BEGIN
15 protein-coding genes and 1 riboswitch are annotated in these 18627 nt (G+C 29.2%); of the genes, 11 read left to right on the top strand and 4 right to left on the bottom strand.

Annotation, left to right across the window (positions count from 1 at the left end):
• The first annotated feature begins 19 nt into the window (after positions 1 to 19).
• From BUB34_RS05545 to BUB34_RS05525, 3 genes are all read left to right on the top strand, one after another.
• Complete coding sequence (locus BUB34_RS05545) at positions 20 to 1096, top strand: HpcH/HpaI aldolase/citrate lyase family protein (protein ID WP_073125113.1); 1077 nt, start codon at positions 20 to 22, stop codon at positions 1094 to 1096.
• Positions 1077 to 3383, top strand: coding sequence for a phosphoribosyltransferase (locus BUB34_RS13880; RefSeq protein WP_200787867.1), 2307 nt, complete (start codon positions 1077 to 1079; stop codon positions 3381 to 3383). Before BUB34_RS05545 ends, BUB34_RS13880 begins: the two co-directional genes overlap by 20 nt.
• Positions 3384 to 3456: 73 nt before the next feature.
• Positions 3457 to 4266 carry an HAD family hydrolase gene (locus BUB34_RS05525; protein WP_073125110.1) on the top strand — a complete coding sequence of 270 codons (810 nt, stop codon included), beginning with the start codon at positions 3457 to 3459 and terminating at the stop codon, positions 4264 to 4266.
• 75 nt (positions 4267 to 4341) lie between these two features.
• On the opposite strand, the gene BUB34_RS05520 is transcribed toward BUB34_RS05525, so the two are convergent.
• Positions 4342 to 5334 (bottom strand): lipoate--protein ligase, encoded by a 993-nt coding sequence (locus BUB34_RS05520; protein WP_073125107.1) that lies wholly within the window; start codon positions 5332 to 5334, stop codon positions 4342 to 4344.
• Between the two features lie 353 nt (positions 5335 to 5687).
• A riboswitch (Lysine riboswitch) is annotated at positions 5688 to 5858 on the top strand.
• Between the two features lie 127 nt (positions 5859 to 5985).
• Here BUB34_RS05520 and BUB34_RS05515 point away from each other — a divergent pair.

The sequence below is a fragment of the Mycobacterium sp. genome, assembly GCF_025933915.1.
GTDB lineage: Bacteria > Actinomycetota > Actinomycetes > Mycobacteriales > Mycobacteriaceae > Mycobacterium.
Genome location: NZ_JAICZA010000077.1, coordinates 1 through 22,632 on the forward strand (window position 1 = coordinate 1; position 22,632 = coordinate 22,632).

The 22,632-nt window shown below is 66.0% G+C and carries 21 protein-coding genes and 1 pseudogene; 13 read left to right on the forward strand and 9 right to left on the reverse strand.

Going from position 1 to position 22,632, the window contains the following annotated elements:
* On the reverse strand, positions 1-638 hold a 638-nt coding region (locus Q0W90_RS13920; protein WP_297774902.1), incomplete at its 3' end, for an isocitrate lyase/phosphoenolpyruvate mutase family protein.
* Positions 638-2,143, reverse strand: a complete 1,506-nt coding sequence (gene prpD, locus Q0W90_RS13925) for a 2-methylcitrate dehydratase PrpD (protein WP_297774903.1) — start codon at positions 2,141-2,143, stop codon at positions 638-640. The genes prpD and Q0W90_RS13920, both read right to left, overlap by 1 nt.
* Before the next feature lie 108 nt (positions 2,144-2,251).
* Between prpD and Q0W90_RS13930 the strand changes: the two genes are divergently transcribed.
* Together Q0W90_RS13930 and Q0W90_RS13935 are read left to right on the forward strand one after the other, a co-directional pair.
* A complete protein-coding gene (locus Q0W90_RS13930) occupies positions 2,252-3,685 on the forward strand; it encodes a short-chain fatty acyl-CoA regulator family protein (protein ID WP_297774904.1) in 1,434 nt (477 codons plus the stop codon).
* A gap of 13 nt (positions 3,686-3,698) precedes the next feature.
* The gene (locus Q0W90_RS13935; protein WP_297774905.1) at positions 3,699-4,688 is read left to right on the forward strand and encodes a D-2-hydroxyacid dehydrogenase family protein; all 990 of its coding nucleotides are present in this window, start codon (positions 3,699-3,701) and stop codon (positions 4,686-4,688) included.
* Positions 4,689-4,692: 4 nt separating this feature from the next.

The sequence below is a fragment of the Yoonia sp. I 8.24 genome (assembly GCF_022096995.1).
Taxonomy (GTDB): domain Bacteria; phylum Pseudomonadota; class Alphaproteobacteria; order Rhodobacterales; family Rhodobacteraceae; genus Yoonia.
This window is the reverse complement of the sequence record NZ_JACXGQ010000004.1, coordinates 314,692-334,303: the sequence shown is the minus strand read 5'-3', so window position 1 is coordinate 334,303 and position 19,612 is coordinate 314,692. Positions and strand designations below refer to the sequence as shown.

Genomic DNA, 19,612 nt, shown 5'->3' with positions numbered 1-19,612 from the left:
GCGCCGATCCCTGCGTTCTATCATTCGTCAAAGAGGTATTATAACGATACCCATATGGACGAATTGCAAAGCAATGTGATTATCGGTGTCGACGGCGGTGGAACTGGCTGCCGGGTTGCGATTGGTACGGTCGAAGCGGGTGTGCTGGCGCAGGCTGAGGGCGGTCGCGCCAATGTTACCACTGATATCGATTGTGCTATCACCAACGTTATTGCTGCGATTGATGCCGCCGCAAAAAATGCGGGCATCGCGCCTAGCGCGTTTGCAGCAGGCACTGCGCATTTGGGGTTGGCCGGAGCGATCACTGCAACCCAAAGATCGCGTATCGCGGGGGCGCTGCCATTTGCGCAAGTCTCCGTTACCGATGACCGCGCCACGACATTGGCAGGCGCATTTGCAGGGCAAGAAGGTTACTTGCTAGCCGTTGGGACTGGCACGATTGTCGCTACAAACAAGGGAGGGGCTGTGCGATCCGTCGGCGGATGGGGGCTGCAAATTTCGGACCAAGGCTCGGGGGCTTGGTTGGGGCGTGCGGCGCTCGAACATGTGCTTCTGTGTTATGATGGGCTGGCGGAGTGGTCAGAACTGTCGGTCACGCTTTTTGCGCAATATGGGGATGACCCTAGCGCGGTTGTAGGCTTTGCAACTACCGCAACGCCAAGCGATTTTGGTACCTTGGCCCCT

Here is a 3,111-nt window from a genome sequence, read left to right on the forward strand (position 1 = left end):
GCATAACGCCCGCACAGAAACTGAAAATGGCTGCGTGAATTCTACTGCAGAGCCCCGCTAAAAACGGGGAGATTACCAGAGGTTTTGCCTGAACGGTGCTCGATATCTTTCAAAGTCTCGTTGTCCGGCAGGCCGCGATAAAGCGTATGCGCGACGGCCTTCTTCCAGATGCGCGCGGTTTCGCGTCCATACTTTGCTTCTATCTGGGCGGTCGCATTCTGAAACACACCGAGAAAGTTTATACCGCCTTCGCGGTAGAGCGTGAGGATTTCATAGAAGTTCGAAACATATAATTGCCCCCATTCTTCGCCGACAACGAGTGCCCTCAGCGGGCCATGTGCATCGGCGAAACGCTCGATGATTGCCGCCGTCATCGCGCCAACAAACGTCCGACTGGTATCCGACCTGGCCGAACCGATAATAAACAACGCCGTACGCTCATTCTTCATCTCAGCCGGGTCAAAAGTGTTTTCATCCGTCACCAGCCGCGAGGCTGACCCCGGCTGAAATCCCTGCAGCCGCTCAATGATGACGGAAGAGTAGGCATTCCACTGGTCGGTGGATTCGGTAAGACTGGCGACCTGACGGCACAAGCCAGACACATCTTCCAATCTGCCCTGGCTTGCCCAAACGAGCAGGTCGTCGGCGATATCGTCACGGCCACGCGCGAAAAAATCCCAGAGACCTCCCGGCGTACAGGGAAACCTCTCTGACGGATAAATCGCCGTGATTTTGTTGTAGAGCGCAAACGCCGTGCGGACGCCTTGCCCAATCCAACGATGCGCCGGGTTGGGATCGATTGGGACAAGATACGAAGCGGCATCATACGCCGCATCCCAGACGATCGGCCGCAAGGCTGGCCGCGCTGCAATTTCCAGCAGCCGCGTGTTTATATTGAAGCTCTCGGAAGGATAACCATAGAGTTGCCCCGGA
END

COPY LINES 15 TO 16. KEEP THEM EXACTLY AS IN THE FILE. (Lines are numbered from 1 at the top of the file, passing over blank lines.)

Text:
• Here BUB34_RS05520 and BUB34_RS05515 point away from each other — a divergent pair.

The sequence below is a fragment of the Mycobacterium sp. genome, assembly GCF_025933915.1.